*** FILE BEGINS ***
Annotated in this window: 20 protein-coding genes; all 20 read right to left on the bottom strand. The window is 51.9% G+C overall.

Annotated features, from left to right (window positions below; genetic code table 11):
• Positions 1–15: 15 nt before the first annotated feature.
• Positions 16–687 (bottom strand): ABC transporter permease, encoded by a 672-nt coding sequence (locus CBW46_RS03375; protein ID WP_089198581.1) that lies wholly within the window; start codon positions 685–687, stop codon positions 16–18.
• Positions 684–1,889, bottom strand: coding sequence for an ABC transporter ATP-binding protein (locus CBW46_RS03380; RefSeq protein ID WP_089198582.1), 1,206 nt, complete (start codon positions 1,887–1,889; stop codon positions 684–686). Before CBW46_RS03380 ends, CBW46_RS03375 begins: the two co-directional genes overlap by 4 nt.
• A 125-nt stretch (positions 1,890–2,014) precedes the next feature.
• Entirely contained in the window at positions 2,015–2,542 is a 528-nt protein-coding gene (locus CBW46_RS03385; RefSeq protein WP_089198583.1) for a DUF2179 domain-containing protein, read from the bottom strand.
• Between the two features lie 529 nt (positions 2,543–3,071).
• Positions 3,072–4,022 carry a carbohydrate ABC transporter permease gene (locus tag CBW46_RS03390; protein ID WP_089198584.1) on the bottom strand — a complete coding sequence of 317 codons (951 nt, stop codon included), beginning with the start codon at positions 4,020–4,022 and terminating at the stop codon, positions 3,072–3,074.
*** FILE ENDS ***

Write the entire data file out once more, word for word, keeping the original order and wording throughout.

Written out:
Annotated in this window: 20 protein-coding genes; all 20 read right to left on the bottom strand. The window is 51.9% G+C overall.

Annotated features, from left to right (window positions below; genetic code table 11):
• Positions 1–15: 15 nt before the first annotated feature.
• Positions 16–687 (bottom strand): ABC transporter permease, encoded by a 672-nt coding sequence (locus CBW46_RS03375; protein ID WP_089198581.1) that lies wholly within the window; start codon positions 685–687, stop codon positions 16–18.
• Positions 684–1,889, bottom strand: coding sequence for an ABC transporter ATP-binding protein (locus CBW46_RS03380; RefSeq protein ID WP_089198582.1), 1,206 nt, complete (start codon positions 1,887–1,889; stop codon positions 684–686). Before CBW46_RS03380 ends, CBW46_RS03375 begins: the two co-directional genes overlap by 4 nt.
• A 125-nt stretch (positions 1,890–2,014) precedes the next feature.
• Entirely contained in the window at positions 2,015–2,542 is a 528-nt protein-coding gene (locus CBW46_RS03385; RefSeq protein WP_089198583.1) for a DUF2179 domain-containing protein, read from the bottom strand.
• Between the two features lie 529 nt (positions 2,543–3,071).
• Positions 3,072–4,022 carry a carbohydrate ABC transporter permease gene (locus tag CBW46_RS03390; protein ID WP_089198584.1) on the bottom strand — a complete coding sequence of 317 codons (951 nt, stop codon included), beginning with the start codon at positions 4,020–4,022 and terminating at the stop codon, positions 3,072–3,074.